Exploring power of CUDA

Hi,
I have been working on CUDA for past one year and am stuck at a few problems. The major issue I believe would be solved if I am able to get some good CUDA running examples. i.e. which are of very extensive computation and take minutes or even hours to compute.

I have searched but was unable to find such examples. It would be really helpful if someone could direct me to such examples (even as simples as squaring an array, but taking minutes to compute(I have a TeslaC2070), also using multi dimensional grids,blocks and threads).

I have made an image recognition program using euclidian classifier method on CUDA but it is able to run on only 130 images at a time. ( image size is definitely less than memory available, but the problem is that I reach 65535x1024). I also want to know if this limit could be exceeded by using 2D grids and blocks? and if not, will I have to code for batch processing specifically for each code or is there any library which handles this automatically.

I realize that I might be unclear in explaining my problem but in short, I want to utilize whole memory of CUDA and try to code or preferably find an example first which takes hours to compute.(I have a 5GTX460 and 1 Tesla C2070 to run and after practicing small codes like FFT,DWT,Euclidian etc, I want to be able to reach the power on which CUDA is being used in the industry).
Please ask me again if you need any more detail to my question.
thanks in advance.

Try FFT of a 500x500x500 matrix 1 mil times.

Could you please give me some real world examples where this FFT might be of use. I mean I am unable to see the use of the FFT of same matrix 1mil times.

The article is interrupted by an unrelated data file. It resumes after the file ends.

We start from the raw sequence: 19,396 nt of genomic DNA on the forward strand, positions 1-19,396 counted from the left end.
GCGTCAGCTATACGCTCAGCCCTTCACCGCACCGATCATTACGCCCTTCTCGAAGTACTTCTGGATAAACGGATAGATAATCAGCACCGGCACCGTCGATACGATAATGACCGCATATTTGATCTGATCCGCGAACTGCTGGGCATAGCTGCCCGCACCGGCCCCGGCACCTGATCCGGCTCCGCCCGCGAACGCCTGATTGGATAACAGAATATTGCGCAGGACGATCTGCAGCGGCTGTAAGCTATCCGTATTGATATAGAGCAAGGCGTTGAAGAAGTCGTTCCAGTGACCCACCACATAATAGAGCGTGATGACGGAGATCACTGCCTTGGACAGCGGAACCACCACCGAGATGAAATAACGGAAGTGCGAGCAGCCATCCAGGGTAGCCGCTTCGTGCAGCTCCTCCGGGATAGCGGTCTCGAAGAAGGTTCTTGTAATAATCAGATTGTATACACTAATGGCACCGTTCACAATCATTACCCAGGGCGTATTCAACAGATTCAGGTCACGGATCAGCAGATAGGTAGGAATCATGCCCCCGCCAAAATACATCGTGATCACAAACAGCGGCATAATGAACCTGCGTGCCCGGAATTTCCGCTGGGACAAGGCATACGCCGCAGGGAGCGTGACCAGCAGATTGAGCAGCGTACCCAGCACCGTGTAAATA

When solving time dependent partial differential equations. A usual tdpde is composed of a term which has sum of space derivatives like \nabla^(2p)f(\vec r) and nonlinear term like some f^n(>2). If the linear part has lots of derivative is beneficial to evaluate it in k space where each i\vec k corresponds to \nabla and it is local in k. So in order to find the function f(\vec r) at time t+delta t. One has to do at least 2 FFT. In practice we have many times steps with at least 2 FFT for each step. Depending on the problem I had between 50000 and 10 000 000. One FFT might take less than a second even for large matrices, but when I do it for many times I welcome a speed up of 60 to 100 at least. Recently I did one those calculations on a Tesla card and finished the task in 10 days. It would have taken me 1.5 years to finish the task.

Another application I did was Monte Carlo simulation of particles with quasi-long range interaction. I got a speed up of 50. This helps a lot since now I can get results in 1 week.

On some page on nvidia cuda zone there are a list of application and the relative speed-up. Most of them are using it for real application, research or MRI. If a program would take only a few days to run, nobody would have bothered to port it to CUDA.

thanks for your reply. that was very helpful. I am a final year student in B.Tech. CSE. I’ve been trying to look for problems which take months to solve but couldnt find any. The only applications which I was able to find and code were Pi precision value generator and prime no generator.

I have gone through the CUDA in development page but considering my poor knowledge base, I believe they are a bit too vague. eg: I can see that it is used in Computer Vision, but going through the nvidia’s page does not help me with any application idea which would take weeks to run. Could you direct me to some page or if possible explain me the discipline regarding such applications. I’ll get started on FFT alongside, but will have to do some search myself on pde’s. It would be really helpful if you could give some similar kind of project ideas as my final year project is 3D face recognition using stereoscopic vision (and CUDA wherever needed for speedup), which is not the kind of application which would take a long time to run.

Computer simulations (i.e. Molecular dynamics simulations in HOOMD-blue http://codeblue.umich.edu/hoomd-blue) are often run for weeks. A typical research paper in our field (http://sitemaker.umich.edu/glotzergroup/home) contains data from thousands of runs, each lasting a week or more.

Microfluidics, fluid dynamics are a big thing. They are useful in physics, chemistry and even blood flow.